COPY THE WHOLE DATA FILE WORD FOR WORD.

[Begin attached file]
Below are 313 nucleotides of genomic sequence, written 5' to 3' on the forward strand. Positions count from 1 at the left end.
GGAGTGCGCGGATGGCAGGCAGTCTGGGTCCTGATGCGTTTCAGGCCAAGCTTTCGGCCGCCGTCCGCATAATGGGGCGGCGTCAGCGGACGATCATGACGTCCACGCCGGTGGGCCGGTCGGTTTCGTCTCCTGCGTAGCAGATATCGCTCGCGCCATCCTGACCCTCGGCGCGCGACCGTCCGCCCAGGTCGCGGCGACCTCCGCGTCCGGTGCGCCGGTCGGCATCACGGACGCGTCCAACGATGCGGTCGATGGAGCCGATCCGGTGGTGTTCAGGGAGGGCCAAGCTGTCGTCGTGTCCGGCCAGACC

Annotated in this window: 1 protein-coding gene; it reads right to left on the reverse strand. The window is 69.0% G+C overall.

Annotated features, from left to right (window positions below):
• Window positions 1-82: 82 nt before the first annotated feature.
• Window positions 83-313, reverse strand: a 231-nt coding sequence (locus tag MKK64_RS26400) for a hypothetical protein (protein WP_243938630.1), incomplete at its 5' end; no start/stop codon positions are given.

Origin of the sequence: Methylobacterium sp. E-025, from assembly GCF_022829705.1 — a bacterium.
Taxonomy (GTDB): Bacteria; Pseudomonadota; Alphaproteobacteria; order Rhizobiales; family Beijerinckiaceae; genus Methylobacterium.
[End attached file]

Below are 313 nucleotides of genomic sequence, written 5' to 3' on the forward strand. Positions count from 1 at the left end.
GGAGTGCGCGGATGGCAGGCAGTCTGGGTCCTGATGCGTTTCAGGCCAAGCTTTCGGCCGCCGTCCGCATAATGGGGCGGCGTCAGCGGACGATCATGACGTCCACGCCGGTGGGCCGGTCGGTTTCGTCTCCTGCGTAGCAGATATCGCTCGCGCCATCCTGACCCTCGGCGCGCGACCGTCCGCCCAGGTCGCGGCGACCTCCGCGTCCGGTGCGCCGGTCGGCATCACGGACGCGTCCAACGATGCGGTCGATGGAGCCGATCCGGTGGTGTTCAGGGAGGGCCAAGCTGTCGTCGTGTCCGGCCAGACC

Annotated in this window: 1 protein-coding gene; it reads right to left on the reverse strand. The window is 69.0% G+C overall.

Annotated features, from left to right (window positions below):
• Window positions 1-82: 82 nt before the first annotated feature.
• Window positions 83-313, reverse strand: a 231-nt coding sequence (locus tag MKK64_RS26400) for a hypothetical protein (protein WP_243938630.1), incomplete at its 5' end; no start/stop codon positions are given.

Origin of the sequence: Methylobacterium sp. E-025, from assembly GCF_022829705.1 — a bacterium.
Taxonomy (GTDB): Bacteria; Pseudomonadota; Alphaproteobacteria; order Rhizobiales; family Beijerinckiaceae; genus Methylobacterium.